While many proponents of contraception support it as a way to reduce the number of abortions, Eberstadt said it is now “clear beyond a reasonable doubt that contraception also led to an increase in abortion,” as rates of out-of-wedlock births exploded at the same time that people were increasingly using modern contraceptive methods.
When the availability of abortion made the birth of a child “a physical choice of the mother,” it also made fatherhood a social choice for the father, who no longer felt equally responsible for the out-of-wedlock birth, said Eberstadt.
As an example of how the sexual revolution and widespread use of contraception benefited men more than women, Eberstadt pointed to the recent “Me Too” movement where women have been sharing stories of sexual harassment in the workplace. These stories show how “widespread contraception licensed predation,” she said.

Further up … further in … all shall be well

Sister alies therese

From the hermitage
By Sister alies therese
‘The difference between the old Narnia and the new Narnia was a deeper country: every rock and flower and blade of grass looked as if it meant more. I can’t describe it any better than that: if ever you get here you will know what I mean…it was the Unicorn who summed up what everyone was feeling. He stamped his right fore-hoof and neighed, and then cried: I have come home at last! This is my real country! I belong here. This is the land I have been looking for all my life, though I never knew it until now…come further up, come further in!’ (The Last Battle, Chapter 15).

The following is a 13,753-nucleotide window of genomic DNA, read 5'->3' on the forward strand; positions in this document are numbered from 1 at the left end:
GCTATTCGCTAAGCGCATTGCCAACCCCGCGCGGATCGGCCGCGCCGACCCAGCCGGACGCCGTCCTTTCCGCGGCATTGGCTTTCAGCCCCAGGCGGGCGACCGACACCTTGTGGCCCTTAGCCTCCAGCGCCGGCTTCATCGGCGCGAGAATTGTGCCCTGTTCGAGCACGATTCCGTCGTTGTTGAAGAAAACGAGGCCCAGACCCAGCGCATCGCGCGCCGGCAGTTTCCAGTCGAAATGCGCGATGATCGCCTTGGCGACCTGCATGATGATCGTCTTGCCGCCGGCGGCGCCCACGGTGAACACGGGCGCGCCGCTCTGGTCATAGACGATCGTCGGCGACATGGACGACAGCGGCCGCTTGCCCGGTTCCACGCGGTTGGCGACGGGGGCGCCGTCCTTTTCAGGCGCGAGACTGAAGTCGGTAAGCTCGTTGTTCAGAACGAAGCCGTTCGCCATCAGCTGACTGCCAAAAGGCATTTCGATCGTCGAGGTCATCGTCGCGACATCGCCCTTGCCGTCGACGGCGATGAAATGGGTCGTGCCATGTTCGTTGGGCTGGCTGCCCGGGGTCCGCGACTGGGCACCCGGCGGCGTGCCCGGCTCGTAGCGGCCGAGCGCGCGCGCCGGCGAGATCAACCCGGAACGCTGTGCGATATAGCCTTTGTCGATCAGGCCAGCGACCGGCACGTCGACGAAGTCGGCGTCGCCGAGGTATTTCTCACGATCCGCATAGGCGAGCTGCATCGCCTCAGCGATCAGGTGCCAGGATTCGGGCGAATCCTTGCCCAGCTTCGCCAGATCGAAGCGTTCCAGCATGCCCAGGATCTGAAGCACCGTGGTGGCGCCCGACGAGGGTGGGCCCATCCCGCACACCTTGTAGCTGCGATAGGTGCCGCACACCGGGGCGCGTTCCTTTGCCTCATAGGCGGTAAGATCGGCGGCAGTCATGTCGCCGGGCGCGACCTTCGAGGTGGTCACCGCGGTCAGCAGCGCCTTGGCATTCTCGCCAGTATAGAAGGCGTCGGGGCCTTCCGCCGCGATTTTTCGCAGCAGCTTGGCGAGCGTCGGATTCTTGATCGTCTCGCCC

C. S. Lewis invites his readers to reflect ever more deeply upon heaven and the Easter story when in the very last book of the Chronicles of Narnia, he challenges the false and the phony in us and in our world to strip away the masks and costumes that we might live a fuller and more glorious life.
You might remember when Aslan the great lion is executed, taking upon himself the sins of a traitor, in The Lion, the Witch and the Wardrobe. This is his first written book but second in the series, a powerful analogy of the passion, death and resurrection of Jesus. The witch and her “Deep Magic” reminded him that the traitor belonged to her and he stepped up and said, ‘Fall back, all of you and I will talk to the witch alone…you can all come back I have settled the matter. She has renounced her claim on your brother’s blood…’ Later that night the girls came to him and saw him, thinking him ill. ‘What is wrong, dear Aslan? Can’t you tell us? Are you ill?…No I am sad and lonely. Lay your hands on my mane so I can feel you are there and let us walk like that.’ They walked for quite a spell and then he said: ‘O children, children. Here you must stop. And whatever happens, do not let yourself be seen. Farewell.’” And he walked out to the crowd of haters gathered around the Stone Table and let himself be bound and shaved and muzzled. Then he was tied. She came to him, whet her knife, and delivered the blow after saying: “And now, who has won? Fool, did you think that by all this you would save the human traitor? Now I will kill you instead of him as our pact was and so the Deep Magic will be appeased. But when you are dead what will prevent me from killing him as well? And who will take him out of my hands then? Understand that you have given me Narnia forever, you have lost your own life, and you have not saved his. In that knowledge, despair and die.”